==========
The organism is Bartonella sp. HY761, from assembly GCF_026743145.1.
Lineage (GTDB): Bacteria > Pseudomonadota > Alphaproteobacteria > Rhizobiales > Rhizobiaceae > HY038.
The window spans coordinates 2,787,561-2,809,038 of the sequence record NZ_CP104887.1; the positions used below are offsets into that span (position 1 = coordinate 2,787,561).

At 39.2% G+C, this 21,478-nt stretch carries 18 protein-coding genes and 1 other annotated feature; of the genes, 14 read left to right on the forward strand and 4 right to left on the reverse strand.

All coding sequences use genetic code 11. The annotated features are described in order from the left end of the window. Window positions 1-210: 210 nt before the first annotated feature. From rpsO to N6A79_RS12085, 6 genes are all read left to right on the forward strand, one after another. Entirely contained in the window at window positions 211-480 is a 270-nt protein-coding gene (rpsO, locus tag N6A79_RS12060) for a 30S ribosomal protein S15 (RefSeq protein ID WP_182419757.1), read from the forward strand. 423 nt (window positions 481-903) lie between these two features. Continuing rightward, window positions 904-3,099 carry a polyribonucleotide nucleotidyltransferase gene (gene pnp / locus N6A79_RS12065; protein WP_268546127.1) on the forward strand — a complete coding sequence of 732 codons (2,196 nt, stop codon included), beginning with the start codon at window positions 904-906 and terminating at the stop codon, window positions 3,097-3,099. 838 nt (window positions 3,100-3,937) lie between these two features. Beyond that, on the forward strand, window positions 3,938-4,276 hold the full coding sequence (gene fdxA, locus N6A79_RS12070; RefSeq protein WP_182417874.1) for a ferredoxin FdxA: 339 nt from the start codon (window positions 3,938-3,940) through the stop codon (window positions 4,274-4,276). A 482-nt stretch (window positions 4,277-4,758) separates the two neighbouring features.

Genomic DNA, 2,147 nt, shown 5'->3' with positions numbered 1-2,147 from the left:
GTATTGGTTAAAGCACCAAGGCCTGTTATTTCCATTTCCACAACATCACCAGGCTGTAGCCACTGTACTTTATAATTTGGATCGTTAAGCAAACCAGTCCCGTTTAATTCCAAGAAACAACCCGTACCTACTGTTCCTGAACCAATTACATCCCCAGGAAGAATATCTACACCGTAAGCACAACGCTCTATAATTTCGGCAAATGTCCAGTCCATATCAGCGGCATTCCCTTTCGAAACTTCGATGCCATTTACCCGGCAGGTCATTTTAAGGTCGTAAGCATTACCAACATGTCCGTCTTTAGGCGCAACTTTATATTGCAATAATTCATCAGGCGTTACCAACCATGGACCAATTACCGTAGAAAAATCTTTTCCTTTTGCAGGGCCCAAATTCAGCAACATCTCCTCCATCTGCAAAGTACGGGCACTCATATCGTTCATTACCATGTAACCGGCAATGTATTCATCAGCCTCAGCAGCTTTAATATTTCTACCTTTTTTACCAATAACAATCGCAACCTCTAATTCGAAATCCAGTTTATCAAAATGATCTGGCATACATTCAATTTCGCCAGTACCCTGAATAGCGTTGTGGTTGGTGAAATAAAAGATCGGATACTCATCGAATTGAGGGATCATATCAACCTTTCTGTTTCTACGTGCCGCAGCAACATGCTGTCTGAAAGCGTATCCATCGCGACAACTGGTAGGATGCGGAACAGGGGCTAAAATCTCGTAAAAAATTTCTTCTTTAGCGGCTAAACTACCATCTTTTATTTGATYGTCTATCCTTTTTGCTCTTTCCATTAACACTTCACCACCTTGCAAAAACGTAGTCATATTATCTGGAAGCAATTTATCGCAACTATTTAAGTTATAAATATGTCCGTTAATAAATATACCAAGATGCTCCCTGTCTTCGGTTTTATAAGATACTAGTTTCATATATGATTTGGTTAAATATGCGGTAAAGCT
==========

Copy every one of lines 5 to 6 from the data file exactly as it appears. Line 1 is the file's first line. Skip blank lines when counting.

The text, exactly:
All coding sequences use genetic code 11. The annotated features are described in order from the left end of the window. Window positions 1-210: 210 nt before the first annotated feature. From rpsO to N6A79_RS12085, 6 genes are all read left to right on the forward strand, one after another. Entirely contained in the window at window positions 211-480 is a 270-nt protein-coding gene (rpsO, locus tag N6A79_RS12060) for a 30S ribosomal protein S15 (RefSeq protein ID WP_182419757.1), read from the forward strand. 423 nt (window positions 481-903) lie between these two features. Continuing rightward, window positions 904-3,099 carry a polyribonucleotide nucleotidyltransferase gene (gene pnp / locus N6A79_RS12065; protein WP_268546127.1) on the forward strand — a complete coding sequence of 732 codons (2,196 nt, stop codon included), beginning with the start codon at window positions 904-906 and terminating at the stop codon, window positions 3,097-3,099. 838 nt (window positions 3,100-3,937) lie between these two features. Beyond that, on the forward strand, window positions 3,938-4,276 hold the full coding sequence (gene fdxA, locus N6A79_RS12070; RefSeq protein WP_182417874.1) for a ferredoxin FdxA: 339 nt from the start codon (window positions 3,938-3,940) through the stop codon (window positions 4,274-4,276). A 482-nt stretch (window positions 4,277-4,758) separates the two neighbouring features.

Genomic DNA, 2,147 nt, shown 5'->3' with positions numbered 1-2,147 from the left: